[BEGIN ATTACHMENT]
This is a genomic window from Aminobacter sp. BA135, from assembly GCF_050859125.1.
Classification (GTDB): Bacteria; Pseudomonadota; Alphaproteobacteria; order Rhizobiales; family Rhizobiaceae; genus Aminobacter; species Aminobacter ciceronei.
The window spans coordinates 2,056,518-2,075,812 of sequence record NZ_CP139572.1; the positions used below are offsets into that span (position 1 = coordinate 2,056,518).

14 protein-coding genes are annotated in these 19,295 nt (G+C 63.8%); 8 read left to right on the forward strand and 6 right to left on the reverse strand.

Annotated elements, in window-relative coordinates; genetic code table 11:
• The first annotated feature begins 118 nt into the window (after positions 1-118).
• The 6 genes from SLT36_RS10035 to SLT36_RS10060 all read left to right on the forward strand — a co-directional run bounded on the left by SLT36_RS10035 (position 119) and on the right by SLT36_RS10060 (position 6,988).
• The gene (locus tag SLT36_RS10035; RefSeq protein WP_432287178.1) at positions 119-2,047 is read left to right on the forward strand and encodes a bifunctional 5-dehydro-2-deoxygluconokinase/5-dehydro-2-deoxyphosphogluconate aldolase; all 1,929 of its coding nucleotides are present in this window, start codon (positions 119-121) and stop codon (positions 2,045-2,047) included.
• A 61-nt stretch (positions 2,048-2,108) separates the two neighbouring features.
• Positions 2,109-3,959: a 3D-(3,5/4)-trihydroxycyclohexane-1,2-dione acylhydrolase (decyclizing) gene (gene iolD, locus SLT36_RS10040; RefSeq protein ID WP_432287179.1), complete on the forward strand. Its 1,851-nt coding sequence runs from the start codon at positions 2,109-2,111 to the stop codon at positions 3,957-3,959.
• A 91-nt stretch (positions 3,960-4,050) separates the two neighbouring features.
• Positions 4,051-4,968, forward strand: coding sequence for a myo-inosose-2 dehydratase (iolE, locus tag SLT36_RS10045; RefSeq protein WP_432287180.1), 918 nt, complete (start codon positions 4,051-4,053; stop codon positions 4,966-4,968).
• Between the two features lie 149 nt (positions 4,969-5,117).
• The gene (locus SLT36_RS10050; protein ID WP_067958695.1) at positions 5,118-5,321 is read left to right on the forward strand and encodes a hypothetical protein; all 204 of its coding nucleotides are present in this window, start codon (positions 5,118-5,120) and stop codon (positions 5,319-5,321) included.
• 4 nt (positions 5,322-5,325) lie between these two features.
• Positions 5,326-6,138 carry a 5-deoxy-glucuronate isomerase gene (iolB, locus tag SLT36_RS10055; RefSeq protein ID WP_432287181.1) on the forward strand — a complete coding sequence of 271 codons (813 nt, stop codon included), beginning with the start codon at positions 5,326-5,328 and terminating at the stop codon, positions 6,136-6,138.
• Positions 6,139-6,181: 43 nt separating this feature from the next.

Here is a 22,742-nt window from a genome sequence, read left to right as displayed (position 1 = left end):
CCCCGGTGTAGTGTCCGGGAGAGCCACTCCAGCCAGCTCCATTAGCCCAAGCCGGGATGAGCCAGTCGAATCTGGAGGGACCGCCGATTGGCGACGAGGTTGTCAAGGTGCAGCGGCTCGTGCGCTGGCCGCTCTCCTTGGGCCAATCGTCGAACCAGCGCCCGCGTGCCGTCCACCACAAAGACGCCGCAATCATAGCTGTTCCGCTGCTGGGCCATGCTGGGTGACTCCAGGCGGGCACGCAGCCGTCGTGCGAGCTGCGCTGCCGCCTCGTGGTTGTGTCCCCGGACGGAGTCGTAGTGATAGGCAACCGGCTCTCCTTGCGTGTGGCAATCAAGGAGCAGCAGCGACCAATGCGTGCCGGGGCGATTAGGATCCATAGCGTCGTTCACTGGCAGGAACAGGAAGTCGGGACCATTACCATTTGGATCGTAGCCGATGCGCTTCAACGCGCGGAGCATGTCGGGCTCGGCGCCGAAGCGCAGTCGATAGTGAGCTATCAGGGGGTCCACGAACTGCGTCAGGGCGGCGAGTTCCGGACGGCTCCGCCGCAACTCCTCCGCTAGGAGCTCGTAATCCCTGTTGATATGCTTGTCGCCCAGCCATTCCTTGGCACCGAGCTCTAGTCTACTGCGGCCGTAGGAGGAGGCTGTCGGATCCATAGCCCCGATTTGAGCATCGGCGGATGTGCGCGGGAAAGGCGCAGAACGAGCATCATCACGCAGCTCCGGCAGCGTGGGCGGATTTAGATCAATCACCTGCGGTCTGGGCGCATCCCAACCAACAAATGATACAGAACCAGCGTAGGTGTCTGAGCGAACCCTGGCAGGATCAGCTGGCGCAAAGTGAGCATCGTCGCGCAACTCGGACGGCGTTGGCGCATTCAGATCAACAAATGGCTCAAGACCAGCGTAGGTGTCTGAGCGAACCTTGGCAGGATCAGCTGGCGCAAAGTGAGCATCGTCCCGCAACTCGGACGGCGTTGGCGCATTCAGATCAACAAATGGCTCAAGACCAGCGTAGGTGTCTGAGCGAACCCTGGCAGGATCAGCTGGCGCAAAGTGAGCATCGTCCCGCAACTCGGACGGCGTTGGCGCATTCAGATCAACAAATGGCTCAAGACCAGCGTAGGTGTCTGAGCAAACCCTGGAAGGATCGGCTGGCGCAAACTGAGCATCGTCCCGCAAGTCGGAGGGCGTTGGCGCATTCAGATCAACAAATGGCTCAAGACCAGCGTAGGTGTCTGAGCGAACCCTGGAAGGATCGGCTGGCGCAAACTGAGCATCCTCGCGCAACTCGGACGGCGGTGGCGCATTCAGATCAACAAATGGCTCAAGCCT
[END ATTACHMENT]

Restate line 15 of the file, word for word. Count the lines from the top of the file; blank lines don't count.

• 4 nt (positions 5,322-5,325) lie between these two features.